by Michael Muskulus and Sjoerd Verduyn-Lunel

Diseases influence the dynamics of normal physiological processes, and by analysing measurements of the latter it is possible to accurately and automatically detect and diagnose diseases. It is a fact that diseases with similar symptoms are sometimes incorrectly diagnosed and treated, but methods such as ours can help prevent this. The method itself is based on calculating abstract distances between time series of measurements.

by Mats Gyllenberg

The accelerating speed at which species are becoming extinct is of major and worldwide concern. Usually human activity is blamed, but while the destruction of natural habitat and the emission of greenhouse gases are certainly affecting the ecology of many species, are they the only causes of species extinction? Is it possible that natural selection could drive a species to extinction? A crude view is that evolution is a process with a certain direction: simple organisms evolve into more complicated ones, weaker individuals are selected against and thus evolution produces stronger and stronger populations. This view is simply false. Natural selection acts at the level of individuals (in fact, at the level of genes) and it is quite possible that what is advantageous for the individual turns out to be disastrous for the species.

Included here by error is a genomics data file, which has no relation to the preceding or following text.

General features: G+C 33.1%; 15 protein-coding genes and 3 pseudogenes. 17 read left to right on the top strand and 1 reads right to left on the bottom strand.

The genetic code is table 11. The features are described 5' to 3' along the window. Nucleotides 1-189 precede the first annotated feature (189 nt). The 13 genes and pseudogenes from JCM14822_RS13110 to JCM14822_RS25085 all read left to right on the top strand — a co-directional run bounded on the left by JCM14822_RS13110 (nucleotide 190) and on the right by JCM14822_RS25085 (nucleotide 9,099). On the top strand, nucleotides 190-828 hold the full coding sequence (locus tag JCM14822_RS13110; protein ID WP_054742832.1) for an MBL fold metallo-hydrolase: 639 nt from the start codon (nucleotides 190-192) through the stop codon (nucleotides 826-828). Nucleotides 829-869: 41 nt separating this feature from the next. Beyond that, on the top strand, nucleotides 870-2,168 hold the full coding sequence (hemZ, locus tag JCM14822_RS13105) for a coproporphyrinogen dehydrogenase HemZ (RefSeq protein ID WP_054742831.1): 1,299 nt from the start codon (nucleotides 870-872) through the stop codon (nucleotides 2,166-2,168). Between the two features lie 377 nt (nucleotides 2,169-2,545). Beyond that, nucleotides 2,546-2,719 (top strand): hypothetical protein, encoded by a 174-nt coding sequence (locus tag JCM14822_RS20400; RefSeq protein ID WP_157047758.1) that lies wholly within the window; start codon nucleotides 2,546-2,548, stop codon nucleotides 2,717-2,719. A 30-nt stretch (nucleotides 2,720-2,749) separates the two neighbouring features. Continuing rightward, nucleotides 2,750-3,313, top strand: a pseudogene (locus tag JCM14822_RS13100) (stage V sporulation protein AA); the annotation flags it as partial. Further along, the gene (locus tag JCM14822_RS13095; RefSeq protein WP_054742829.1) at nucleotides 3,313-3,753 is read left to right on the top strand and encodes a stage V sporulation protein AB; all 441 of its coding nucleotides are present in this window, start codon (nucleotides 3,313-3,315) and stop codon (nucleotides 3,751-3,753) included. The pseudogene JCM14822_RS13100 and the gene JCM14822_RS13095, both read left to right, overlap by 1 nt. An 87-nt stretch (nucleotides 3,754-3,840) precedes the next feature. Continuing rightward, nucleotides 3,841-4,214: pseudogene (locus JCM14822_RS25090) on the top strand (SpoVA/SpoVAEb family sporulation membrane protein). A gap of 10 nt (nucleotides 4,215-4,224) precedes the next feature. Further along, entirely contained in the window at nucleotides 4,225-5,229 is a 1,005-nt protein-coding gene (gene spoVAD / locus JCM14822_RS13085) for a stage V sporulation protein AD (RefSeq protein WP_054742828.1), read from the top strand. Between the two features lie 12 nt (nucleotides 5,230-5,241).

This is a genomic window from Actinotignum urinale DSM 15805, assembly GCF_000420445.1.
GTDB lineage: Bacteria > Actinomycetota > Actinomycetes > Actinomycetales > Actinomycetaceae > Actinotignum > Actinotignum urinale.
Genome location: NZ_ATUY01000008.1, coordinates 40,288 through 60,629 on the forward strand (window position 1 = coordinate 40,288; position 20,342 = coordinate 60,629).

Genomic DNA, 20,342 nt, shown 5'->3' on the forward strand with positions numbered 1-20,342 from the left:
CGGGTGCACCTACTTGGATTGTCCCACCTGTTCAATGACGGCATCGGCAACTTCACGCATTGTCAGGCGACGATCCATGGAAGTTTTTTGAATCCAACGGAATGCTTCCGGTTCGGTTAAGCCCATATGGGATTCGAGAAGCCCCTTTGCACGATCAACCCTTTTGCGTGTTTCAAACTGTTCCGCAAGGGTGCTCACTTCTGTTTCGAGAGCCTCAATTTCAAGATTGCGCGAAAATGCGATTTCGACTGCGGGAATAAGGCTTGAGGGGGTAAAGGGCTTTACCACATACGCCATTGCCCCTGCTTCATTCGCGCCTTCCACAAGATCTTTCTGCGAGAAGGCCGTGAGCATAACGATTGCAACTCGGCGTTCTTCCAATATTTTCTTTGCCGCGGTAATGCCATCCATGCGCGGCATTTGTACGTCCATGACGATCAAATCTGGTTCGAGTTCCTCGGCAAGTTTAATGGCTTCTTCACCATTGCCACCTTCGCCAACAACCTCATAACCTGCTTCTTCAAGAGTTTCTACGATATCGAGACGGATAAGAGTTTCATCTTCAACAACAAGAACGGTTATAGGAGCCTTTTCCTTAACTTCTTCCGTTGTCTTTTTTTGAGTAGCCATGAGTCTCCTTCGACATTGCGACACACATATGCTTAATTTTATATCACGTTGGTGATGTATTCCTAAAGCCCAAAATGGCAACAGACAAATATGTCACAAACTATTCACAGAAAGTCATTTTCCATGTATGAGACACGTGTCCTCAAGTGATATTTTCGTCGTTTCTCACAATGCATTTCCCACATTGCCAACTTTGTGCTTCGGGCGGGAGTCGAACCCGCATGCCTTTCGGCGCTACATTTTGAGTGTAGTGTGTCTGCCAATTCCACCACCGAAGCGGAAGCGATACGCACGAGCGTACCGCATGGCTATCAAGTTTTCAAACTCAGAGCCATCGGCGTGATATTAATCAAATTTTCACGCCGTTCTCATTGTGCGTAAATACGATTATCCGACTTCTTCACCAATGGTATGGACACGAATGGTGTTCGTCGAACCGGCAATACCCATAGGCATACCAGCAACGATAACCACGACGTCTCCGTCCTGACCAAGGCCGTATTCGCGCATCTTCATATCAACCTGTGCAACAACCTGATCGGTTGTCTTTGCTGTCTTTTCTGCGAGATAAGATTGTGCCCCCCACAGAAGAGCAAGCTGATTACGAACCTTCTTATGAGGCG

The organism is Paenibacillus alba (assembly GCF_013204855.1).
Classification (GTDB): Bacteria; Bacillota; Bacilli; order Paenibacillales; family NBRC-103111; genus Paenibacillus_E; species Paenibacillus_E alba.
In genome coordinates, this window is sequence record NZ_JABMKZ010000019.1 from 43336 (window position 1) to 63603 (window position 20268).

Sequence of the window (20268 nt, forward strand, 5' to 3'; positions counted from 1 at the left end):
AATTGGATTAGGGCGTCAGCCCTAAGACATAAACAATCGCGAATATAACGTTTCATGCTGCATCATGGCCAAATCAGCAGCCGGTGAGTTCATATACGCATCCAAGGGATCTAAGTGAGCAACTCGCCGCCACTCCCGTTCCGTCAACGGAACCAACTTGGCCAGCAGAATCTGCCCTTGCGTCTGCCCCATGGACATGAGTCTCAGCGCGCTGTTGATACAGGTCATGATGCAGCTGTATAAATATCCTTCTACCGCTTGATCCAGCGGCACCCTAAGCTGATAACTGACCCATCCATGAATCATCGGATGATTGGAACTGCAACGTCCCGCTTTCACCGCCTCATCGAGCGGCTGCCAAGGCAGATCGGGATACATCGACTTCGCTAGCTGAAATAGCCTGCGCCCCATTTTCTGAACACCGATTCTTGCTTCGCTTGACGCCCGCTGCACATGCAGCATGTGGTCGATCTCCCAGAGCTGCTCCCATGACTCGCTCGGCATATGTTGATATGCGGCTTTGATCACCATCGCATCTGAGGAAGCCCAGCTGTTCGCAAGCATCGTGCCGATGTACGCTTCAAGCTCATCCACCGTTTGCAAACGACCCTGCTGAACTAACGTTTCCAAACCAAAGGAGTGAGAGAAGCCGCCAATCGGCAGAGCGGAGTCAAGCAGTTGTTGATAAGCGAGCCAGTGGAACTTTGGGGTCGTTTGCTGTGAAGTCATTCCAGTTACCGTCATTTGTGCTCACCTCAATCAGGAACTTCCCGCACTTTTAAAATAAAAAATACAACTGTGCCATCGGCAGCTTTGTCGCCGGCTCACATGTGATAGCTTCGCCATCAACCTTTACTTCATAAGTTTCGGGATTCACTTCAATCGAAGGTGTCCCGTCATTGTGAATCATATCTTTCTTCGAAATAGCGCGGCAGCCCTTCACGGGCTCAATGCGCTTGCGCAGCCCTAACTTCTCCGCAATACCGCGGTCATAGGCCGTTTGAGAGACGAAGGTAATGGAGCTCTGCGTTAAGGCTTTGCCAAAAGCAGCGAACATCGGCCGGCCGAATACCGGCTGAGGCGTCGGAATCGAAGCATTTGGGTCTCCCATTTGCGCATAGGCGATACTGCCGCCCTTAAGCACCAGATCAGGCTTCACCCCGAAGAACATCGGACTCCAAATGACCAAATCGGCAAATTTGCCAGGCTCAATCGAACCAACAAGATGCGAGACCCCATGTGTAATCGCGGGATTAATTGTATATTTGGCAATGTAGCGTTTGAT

by Mario Arioli and Daniel Loghin